This weekend is a late summer family break in Dublin. Her Jazzness is in kennels for a few days for some singing practise with her friends as Ryanair have this weird no-dogs policy (among many others).
We are staying in Dalkey (where the plague arrived in Ireland, apparently) at the south end of Dublin Bay. This is a picturesque village on the edge of Dublin where, judging by the size of the houses, the richer Dubliner resides. For a country on the verge of financial meltdown they are putting on a very good front: unless everyone’s sitting behind their electric gates crying into their mortgage statements and flinching when you say “negative equity”.
While the distaff side of the family were indulging in the hotel’s spa, I headed off for a walk 1. It started with a climb up Victoria Hill set in a lovely park that is a magnet for the dog walking and jogging brigade 2. This short+sharp climb gives a great view over to the Wicklow Hills, Bray Head and Killiney Bay with the Welsh coast on the horizon. On the other side you get a sweeping panorama of Dublin and its Bay round to the Howth Pennisula, with yachts adding to the scene. It must be one of the best views of Dublin. At the top is the Killiney Obelisk which was built in 1742 as a famine relief project: perhaps when the Euro implodes in the next few years 3 they’ll need a few more projects like this. The path then winds through woodland to an old semaphore telegraph tower used to communicate with the string of Martello towers built around the coast to warn of Napoleonic invasion. The area around here was good for butterflies sunning themselves on the rocks, including my favourite: the Small Copper.
The path now drops down into the old quarry used to supply stone used to build Dún Laoghaire harbour. This is popular with the rock-climbing loonies, and a teacher was enthusiastically throwing his pupils over the edge. After picking up a great but pricey sandwich in the village I headed for the coast and a couple of pretty harbours where I could have lunch while watching the seals. Further along at Sandycove is an open-air sea swimming pool that was doing a roaring trade: tough bunch round here.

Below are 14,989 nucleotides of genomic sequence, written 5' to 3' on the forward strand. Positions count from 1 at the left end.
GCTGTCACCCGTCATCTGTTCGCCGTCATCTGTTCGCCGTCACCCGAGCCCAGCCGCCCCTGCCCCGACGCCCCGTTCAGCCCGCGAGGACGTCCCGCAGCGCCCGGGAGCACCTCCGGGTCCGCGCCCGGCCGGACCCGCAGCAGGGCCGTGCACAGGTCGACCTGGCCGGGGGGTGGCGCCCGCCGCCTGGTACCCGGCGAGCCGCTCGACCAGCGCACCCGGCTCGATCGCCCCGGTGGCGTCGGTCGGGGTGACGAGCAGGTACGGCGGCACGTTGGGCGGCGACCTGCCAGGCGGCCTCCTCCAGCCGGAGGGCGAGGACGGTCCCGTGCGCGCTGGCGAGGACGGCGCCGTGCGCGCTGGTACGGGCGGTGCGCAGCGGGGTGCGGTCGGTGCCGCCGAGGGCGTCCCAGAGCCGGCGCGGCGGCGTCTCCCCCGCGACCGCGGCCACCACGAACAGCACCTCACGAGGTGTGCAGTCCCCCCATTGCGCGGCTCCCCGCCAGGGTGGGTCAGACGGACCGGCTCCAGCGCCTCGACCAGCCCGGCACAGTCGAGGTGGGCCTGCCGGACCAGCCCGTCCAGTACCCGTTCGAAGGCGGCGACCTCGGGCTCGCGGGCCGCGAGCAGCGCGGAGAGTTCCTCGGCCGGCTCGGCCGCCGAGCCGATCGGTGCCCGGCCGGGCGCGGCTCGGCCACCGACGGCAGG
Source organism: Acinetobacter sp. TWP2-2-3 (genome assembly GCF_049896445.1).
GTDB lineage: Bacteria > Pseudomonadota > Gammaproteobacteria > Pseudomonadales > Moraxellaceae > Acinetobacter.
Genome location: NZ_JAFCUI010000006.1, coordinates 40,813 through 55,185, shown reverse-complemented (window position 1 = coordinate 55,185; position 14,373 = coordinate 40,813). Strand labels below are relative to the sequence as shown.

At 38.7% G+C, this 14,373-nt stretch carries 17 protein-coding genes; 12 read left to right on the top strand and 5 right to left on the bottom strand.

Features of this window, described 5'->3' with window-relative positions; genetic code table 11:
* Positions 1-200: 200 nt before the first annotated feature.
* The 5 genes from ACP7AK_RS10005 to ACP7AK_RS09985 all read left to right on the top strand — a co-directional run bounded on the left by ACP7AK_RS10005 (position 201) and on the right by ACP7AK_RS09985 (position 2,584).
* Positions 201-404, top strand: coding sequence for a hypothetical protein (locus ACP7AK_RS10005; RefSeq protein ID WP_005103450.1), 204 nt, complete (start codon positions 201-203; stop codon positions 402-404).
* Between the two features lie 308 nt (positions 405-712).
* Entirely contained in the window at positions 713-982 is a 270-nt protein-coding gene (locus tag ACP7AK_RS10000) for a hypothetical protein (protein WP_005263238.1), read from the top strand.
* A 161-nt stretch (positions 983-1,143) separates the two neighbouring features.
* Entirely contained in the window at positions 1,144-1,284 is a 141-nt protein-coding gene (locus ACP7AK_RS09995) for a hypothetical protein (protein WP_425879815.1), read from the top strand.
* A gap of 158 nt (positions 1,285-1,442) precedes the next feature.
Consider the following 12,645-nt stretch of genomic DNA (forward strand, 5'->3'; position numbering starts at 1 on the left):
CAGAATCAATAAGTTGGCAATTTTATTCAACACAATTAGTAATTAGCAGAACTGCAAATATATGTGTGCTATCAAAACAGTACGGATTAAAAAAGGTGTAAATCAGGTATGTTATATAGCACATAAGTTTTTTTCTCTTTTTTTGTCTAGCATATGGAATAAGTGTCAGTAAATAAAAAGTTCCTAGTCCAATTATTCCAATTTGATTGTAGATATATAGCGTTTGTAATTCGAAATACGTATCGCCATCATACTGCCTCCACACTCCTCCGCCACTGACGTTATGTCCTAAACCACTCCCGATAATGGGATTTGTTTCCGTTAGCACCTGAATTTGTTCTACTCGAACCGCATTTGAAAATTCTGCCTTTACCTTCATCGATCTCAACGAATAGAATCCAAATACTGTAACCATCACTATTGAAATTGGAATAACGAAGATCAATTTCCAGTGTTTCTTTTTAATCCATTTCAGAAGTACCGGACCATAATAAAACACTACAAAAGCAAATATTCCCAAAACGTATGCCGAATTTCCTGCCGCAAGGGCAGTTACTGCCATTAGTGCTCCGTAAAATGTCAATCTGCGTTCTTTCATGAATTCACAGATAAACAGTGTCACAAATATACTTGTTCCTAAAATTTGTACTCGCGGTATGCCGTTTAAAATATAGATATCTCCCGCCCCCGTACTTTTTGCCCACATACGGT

The walk back to the start was through suburban streets until I reached The Metals. This is the old route taken by the stone going from the quarry to Dun Laoghaire harbour. It follows the DART railway and is a nice car-free wander.
The whole walk took me 4 hours going at a very slow amble. The views from Victoria Hill were wonderful and the village was quaint and just oozing money. The hills down in County Wicklow looked as if they’d make a pleasant few days wandering so perhaps we’ll be back here with Jazz as the ferry from Ayrshire is a two-hour jaunt up the motorway to Belfast.
Now in a new development for this blog we’ll divert for a bit of restaurant criticism (just part of my premiere service to you, discerning reader). That night I joined my suitably refreshed family for a meal in the Jaipur restaurant in Dalkey. I have never enjoyed an Indian meal so much 4. It took a while to order because the menu wasn’t your standard British Indian fare: the only things I recognized were rice and nan! Although expensive (but then everything is in Ireland) it was just superb, especially the Brat’s Tandoori Chicken Murgh which she sensibly shared with me (otherwise she’d have gotten stabbed with a fork) – I’ve never experienced order-envy so badly in my life. My fish curry was a very close second. They do a Sunday Indian tapas which will be worth coming back for – would Ryanair do home delivery?
- Regular readers will know that my body is already at the peak of perfection ↩
- I’m an honorary member. ↩
- Or sooner given the mess the world’s economy is in at the moment. As Leo put it in The West Wing: “Economists were put on Earth to make astrologers look good.” ↩
- And remember, I’m a founding member of the Ayrshire Speed Skating Curry Club – we’ve got extensive experience – good and bad! ↩
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